Tutorial level: Advanced
Example project: 'samples/rendering/post shading studio'.
In this tutorial we will examine how to collect channel information from the ray tracer in order to evaluate the basic illumination model in the post processing phase. Post processed surface shading has some advantages:
Sampled illumination data can be filtered before the shading. This reduces noise.
Recomputing the post shading after illumination parameter adjustments is often quicker than rendering the image from scratch. The speed advantage is remarkable when the scene geometry is complex and slow to ray trace.
The illumination model of Realsoft 3D - and the rendering pipeline in general - is open and customizable. This means that the parameters of a post shading system are not fixed. The user can any time code a new VSL material, which changes surface illumination in a totally new way. It's impossible to reproduce the functionality of the new shader accurately in a post shading system, which assumes other kind of shading behavior.
A simple post shading system renders very quickly and allows interactive adjusting of parameters. A complex post shading solution which controls the result image in a detailed manner - providing even object or light source specific parameters - is slower to use, but naturally provides much more possibilities to adjust the image. The optimal choice between speed and flexibility depends on each scene.
The standard setup of Realsoft 3D includes a set of example components for post shading. These components allow quite a detailed control over post shading. The components are built using the standard VSL objects and post effects, and therefore they can be modified and tailored to suit all kind of projects. For example, unused elements can be deleted to speed up rendering.
Let's experiment how to use the post shading system, which is included in the program setup.
1. Model first a test scene: a floor and a wall, a table, a glass object, a reflective object, etc. Feel free to use your imagination. Add a large sphere (sky dome) around the scene. Open the property window, go to the Col tab, select Surface Properties/Attribute = Illumination and enter a value 0.5 0.5 0.5. This makes the sky dome self-illuminated. Collect all elements of the environment (the sky dome etc.) under a hierarchy level 'world' and all directly visible surfaces of the room and the furniture under another level 'gi_system'. We will later apply post shading only to the items which are directly visible in the image; this saves some rendering time.
Add also a rectangular special light source into the room. You can leve the Quality setting of the area light source to the minimal value 0. If you test render an image, shadows will show clearly visible sampling noise. Turn also view's flashlight off, because the post shading system includes its own independent flashlight.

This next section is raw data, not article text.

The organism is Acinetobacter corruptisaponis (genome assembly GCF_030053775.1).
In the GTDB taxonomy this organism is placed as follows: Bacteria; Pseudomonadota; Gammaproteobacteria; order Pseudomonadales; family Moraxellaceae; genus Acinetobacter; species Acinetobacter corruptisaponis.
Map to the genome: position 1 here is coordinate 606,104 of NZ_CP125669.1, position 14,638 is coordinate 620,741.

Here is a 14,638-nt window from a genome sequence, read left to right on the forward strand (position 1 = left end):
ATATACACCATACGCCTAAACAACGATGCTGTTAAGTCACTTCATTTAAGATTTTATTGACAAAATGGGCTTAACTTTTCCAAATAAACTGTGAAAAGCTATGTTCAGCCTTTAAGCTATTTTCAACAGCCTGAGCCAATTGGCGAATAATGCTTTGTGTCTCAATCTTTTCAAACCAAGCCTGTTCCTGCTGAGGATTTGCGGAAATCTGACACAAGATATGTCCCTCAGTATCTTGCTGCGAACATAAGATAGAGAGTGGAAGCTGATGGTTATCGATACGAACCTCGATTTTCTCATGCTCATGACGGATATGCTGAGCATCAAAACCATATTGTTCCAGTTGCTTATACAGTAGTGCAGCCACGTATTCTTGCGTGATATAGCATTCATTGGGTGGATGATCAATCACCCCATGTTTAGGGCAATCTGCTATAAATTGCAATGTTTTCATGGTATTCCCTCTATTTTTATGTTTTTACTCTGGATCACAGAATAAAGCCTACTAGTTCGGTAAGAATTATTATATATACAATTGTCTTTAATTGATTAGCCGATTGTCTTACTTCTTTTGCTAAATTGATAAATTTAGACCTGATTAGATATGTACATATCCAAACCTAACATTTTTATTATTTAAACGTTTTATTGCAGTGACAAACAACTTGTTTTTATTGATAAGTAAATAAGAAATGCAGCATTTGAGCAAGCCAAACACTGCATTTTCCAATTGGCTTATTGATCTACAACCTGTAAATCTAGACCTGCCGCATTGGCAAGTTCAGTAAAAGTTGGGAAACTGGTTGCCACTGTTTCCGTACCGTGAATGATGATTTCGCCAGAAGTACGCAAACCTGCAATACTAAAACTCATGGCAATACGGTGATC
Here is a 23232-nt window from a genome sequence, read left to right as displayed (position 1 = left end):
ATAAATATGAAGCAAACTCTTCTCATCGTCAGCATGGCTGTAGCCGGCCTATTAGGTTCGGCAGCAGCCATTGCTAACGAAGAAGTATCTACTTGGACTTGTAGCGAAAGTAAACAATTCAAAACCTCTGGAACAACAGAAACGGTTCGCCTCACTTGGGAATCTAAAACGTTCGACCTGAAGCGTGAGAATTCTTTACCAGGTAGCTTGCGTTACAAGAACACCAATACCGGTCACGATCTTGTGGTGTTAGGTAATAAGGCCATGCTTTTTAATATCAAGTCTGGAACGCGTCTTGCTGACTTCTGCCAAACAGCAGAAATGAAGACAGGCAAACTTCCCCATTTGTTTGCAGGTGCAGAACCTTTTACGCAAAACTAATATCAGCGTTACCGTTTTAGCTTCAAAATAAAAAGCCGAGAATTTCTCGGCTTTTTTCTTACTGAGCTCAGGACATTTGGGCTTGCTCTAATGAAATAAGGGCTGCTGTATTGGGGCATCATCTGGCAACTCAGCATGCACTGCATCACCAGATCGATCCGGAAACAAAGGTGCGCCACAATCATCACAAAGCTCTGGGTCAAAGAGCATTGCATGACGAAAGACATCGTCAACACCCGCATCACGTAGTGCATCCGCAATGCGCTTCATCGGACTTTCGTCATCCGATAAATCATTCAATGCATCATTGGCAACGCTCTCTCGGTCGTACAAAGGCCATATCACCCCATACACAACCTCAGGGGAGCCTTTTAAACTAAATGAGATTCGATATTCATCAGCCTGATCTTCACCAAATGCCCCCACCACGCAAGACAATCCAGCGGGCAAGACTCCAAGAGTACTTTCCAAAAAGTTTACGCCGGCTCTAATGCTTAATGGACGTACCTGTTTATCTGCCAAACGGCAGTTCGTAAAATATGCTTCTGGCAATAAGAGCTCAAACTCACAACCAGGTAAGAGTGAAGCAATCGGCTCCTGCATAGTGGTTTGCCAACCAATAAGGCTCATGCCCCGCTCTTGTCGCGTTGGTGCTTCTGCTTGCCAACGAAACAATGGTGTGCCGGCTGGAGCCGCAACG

2. Go to the material tab of the select window. Choose New/From Template from the popup menu of the select window. Use the opened file browser to find and load in the material 'realsoft3d/materials/illumination/capture channels'. Select the level 'gi_system' and drag and drop the loaded material 'capture_channels' to the view window. This maps the shader to the selected level. Shading information will be collected only from the objects inluuded in the 'gi_system' level.
3. Switch to the render settings tab of the select window. Drag and drop the render settings object 'GI_rendering' to the view window. GI_rendering does not compute anti-aliasing, which is usually quite important. The post shading system cannot afterwards separate illumination components from antialiased pixels, and therefore ray tracer antialiasing would cause shading errors. Antialiasing must be done after the post processing by down scaling the image resolution.
4. Go to the post image effects tab of the select window. Open the popup menu and choose Paste from a File. Load in the file 'realsoft3d/posteffects/post_shading'. Drag and drop either post_shading or post_shading_draft from the select window into the view window. The draft version does not use supersampled resolution to antialiase and is therefore 4 times faster.
5. Open the popup menu of the view window. Make sure that Backup Ray Trace option is enabled. Then select Ray Trace.
First the ray traced image appears, then, after a while, a post-shaded version. The post shaded version is brighter, because it adds indirect illumination to the image. The dithered shadows are now smooth.
The next step is to experiment with the post shading parameters. Switch to the post image effects tab of the select window, and open the property window.
6. To make reflections softer, select the blur_reflection effect and increase the Blur Level value using the property window. Then select Render/Post Process from the view popup menu. A new image appears much quicker, because ray tracing was not computed.
7. To make shadows even smoother, select the blur_shadows effect. Increase either the Blur Level value or the Iterations value. Then apply Render/Post Process.